Smart Buildings and loT research lab


Smart Buildings and loT research lab



Current Projects

  • A new personalized comfort model based on wearable device data 

We propose the development of a new comfort model based on the new wearable device technology. These smart wearables are equipped with a variety of high-precision sensors that enable the collection of extremely rich contextual information related to the wearer biometric data and his surroundings. Machine learning techniques, such Neural Net Work, are used to learn from these data a new personalized comfort model. In this case, the model initially takes personal comfort feedback from the end users either through a user’s direct report or through inference from human productivity measures. Then, the model gives the comfort level of each occupant associated with their human biometric measurement (e.g. heart rate and skin temperature).  As a proof of concept, a user interface app to receive an occupant smart watch biometric data along with his direct feedback on comfort conditions is developed. Different machine learning algorithms and nonlinear fitting are then applied for training the best model to correlate the biometric data with occupant feedback. 

  •  Low Refrigerant Algorithm Detection for Cooling Systems Relying on Trending and Data Analysis

In this work, a hybrid algorithm of an enhanced version of Mann-Kendall trending and data analysis is proposed to solve the limitations of current technology in detecting and diagnosing cooling system refrigerant faults in general and refrigerant leakage specifically. A data abstraction mechanism is applied over feed of temperatures and power measurement to calculate and store only the significant information for further analysis. Next, an enhanced version of Mann-Kendall trending is applied periodically over the stored data to calculate the trend strength (upward or downward) for each measurement. Finally, a harmonic mean is utilized to balance the trends contribution and evaluate the result against a threshold value for potential faults. Such an algorithm is expected to have an important positive impact, because it is designed to accurately detect low refrigerant at an early stage. This should help in the following ways: (a) to reduce the impact of refrigerant emissions on climate, and (b) to potentially reduce the U.S. energy use by more than 0.1–.02 quad per year. This algorithm is a robust first step towards leveraging the latest technology advancements, especially in computer science and mathematics, in order to vertically advance the field of cooling systems.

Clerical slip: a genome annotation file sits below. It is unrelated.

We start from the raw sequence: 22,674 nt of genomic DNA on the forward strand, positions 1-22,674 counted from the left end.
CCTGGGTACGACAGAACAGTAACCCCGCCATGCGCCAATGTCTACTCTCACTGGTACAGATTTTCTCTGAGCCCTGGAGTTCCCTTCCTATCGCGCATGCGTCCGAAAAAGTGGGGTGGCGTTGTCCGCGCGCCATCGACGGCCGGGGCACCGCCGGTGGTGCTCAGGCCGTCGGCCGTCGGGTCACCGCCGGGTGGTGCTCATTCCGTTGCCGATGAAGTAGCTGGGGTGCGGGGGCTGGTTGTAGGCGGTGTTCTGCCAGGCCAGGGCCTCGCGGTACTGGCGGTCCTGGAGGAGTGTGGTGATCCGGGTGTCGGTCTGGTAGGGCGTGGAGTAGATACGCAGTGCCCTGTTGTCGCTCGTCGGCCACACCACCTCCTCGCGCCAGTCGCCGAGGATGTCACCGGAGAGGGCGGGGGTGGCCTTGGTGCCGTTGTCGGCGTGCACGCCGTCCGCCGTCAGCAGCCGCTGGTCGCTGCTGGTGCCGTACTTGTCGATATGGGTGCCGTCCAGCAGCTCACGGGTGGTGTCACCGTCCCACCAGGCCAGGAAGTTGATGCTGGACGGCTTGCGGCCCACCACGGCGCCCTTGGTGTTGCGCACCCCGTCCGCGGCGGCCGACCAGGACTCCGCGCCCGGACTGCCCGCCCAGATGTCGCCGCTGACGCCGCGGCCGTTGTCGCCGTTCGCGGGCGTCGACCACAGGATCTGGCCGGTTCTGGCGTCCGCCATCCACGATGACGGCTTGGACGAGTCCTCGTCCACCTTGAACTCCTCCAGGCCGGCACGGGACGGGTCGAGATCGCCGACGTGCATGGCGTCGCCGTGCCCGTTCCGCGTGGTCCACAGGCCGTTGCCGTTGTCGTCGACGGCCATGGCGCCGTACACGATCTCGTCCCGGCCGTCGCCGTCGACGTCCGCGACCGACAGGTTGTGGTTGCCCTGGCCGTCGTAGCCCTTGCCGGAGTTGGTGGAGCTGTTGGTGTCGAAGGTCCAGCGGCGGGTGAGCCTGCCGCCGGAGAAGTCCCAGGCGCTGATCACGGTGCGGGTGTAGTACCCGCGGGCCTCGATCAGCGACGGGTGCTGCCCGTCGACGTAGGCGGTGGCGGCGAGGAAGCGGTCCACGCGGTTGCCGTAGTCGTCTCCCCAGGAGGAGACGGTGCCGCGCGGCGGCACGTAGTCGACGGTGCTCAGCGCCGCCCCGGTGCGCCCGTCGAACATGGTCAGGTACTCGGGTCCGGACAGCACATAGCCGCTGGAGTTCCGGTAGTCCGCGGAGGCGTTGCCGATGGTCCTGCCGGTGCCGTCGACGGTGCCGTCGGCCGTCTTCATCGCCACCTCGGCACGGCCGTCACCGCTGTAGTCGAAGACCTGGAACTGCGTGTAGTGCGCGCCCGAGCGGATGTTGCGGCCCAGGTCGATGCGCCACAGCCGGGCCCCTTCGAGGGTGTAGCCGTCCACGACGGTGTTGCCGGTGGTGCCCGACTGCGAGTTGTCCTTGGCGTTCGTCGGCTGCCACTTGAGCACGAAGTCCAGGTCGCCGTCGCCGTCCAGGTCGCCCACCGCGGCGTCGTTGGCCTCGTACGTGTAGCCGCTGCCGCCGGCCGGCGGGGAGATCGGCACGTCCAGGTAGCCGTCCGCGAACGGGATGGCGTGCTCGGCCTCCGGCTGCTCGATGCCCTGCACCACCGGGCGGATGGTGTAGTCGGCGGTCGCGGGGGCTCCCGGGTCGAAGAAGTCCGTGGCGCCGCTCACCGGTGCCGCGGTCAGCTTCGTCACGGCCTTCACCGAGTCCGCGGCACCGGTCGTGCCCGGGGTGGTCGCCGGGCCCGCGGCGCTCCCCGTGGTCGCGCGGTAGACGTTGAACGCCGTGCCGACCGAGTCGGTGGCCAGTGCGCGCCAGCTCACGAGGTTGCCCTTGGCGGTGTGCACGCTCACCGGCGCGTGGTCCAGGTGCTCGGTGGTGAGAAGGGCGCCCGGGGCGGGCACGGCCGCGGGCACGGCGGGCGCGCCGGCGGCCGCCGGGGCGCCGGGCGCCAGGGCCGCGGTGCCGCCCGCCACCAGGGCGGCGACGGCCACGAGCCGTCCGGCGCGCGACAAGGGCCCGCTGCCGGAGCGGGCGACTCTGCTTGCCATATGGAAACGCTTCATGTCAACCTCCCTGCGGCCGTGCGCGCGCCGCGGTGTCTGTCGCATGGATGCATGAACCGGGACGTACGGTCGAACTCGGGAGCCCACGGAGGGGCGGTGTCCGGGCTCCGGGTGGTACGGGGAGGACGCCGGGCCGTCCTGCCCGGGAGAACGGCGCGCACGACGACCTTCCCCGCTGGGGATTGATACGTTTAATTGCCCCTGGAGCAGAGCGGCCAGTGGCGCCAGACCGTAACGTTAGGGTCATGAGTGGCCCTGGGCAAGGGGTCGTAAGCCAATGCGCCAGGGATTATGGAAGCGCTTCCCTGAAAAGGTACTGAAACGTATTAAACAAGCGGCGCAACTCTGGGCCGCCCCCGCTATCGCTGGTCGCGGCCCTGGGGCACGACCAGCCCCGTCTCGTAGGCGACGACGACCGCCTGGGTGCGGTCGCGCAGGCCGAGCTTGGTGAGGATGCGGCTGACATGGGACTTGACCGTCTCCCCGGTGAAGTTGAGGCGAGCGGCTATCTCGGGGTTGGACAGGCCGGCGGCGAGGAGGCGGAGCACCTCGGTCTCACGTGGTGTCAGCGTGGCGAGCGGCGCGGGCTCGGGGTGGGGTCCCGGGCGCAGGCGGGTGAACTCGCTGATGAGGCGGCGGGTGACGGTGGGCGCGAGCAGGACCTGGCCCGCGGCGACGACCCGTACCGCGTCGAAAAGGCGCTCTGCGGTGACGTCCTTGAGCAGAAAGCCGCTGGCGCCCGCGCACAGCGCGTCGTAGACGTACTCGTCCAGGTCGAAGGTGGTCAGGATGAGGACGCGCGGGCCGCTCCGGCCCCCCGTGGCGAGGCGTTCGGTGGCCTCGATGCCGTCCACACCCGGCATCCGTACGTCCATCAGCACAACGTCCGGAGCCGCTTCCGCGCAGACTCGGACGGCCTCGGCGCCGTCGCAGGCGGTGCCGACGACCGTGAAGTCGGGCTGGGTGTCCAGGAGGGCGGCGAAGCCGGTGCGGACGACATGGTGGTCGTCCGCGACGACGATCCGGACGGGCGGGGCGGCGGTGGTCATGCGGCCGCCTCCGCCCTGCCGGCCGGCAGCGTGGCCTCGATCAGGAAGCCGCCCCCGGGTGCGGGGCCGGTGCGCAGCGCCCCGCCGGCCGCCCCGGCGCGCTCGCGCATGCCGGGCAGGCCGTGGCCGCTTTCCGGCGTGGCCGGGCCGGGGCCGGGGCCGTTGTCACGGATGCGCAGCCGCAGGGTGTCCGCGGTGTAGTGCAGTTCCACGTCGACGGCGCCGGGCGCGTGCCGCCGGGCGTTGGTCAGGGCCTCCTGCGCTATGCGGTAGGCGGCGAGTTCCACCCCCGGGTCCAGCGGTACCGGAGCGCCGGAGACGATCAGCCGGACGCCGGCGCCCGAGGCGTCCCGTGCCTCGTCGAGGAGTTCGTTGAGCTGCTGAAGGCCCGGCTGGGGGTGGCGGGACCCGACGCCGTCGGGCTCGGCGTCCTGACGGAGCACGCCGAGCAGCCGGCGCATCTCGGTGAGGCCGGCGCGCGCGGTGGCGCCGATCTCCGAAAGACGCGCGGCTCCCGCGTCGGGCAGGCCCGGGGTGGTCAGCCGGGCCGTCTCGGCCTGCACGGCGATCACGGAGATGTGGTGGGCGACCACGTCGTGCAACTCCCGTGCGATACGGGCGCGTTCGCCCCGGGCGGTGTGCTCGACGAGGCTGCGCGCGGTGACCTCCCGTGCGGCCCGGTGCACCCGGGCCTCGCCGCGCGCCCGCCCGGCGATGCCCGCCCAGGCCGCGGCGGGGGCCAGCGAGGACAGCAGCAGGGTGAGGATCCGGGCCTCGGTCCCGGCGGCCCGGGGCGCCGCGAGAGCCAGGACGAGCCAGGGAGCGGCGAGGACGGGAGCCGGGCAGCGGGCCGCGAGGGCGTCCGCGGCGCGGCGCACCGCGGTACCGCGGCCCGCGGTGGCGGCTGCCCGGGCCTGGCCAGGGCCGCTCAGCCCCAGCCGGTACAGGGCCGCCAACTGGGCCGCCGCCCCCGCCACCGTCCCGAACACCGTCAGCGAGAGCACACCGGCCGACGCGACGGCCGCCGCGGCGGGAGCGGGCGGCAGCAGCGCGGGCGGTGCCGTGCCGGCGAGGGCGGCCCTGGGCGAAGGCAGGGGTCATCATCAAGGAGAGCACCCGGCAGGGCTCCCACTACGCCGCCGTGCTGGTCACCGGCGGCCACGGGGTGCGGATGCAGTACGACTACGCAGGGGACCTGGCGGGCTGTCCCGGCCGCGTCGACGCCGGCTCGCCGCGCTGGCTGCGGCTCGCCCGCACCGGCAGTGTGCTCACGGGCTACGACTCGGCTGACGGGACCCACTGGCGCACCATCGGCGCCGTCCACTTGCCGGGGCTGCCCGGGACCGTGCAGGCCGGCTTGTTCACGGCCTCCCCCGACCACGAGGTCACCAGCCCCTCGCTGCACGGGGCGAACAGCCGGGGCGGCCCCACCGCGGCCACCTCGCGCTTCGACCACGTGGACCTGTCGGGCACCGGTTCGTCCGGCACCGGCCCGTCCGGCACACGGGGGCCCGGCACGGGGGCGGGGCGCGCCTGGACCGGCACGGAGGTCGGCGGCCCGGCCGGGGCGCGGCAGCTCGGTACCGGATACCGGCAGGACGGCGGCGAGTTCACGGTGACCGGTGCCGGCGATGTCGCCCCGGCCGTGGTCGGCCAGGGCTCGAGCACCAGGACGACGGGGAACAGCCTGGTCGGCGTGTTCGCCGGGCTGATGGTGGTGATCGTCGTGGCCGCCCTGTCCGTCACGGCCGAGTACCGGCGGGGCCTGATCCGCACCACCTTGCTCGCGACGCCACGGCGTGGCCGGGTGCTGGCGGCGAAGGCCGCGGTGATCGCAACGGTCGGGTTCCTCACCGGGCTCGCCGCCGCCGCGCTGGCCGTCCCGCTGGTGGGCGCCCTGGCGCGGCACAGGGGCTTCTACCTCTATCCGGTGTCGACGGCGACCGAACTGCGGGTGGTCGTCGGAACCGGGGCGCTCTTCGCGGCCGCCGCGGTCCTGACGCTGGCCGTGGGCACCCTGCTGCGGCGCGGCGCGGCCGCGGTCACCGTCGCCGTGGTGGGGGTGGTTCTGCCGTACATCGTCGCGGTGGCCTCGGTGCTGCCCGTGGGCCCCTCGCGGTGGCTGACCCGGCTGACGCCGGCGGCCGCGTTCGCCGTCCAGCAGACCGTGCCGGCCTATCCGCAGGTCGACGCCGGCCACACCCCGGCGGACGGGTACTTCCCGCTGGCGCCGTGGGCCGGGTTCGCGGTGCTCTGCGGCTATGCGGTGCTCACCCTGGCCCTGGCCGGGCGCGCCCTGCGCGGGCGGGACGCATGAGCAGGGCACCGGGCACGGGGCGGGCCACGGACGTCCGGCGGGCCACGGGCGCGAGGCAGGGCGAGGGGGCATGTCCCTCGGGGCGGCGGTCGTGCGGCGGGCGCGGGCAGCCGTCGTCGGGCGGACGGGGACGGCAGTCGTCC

• Marine Transport Data Analysis and Failure Prediction   (Funded by Emerson Climate Technology)

The objective of the pthis work is to analyze data log of multiple measurements and status conditions for multiple marine transports unites. Multiple techniques are planned for this investigation such as: (1) general data summary and analysis(2) machine learning methods to learn the system operation and measurements trends and use this learning to watch for any future deviation (3) observe the data during the failure events and compare with the most recent data before failure. Other objectives are to design algorithms for detecting low charge and air flow blockage.

  • The PMV Thermal Comfort Model Sensitivity Analysis and the Use of Wearable Devices to Enhance Its Accuracy

This work studies the sensitivity of the Predicted Mean Vote (PMV) thermal comfort model relative to its environmental and personal parameters. PMV model equations, adapted in the American Society of Heating, Refrigerating, and Air-Conditioning Engineers (ASHRAE) Standard 55–Thermal Environmental Conditions for Human Occupancy, are used in this investigation to generate two-dimensional (2D) and three-dimensional (3D) comfort zone plots for different combinations of parameters. The metabolic rate for an occupant during normal life activities is recorded using a Fitbit® wearable device to demonstrate the PMV expected error range when personal parameters are ignored, and to determine the potential of using a wearable device to enhance PMV comfort model accuracy.

  • Smart Connected Health Monitoring and Unintentional Injury Prevention Tool

The primary cause of death for children aged 1-4 and aged 5-9 years, respectively, is unintentional injury from drowning (31%, 15%), motor vehicle (25%, 49%), and fire (12%,11%). For children aged 10-14 the primary cause is traffic/transportation (83%) [CDC report, 2012]. Besides death, studies showed that marital disruption rate for bereaved parents is ~53% higher [Rogers et al., 2008]. The goal of the project is to reduce all childhood deaths by 15%-25% and reduce martial disruption rate.  This projectaddresses the primary cause of death within the first years of life due to unintentional injury by giving the child a variation of a smart-band that tracks heart rate, oxygen saturation level, and body temperature, send these data continuously to the cloud, and alert parents if these measurements vary from the normal range based on some predetermined thresholds . This technology should also work outside the home and is targeted of kids above 1 year and could engage/address unintentional injury sources for children. For example, drowning and fire/heat could be detected and alerted in timely and effective manner.  The idea of the project can be generalized to span other health monitoring and accident prevention systems by creating a basic sensor-based platform connected with a sufficient, secure, and scalable cloud implementation that will measure, store, candidate, fit and retain capable and user-specific medical predictive models, and present results including alerts for clear threat to health in a clear and informative manner to care providers including parents, medical responders, and transport personnel.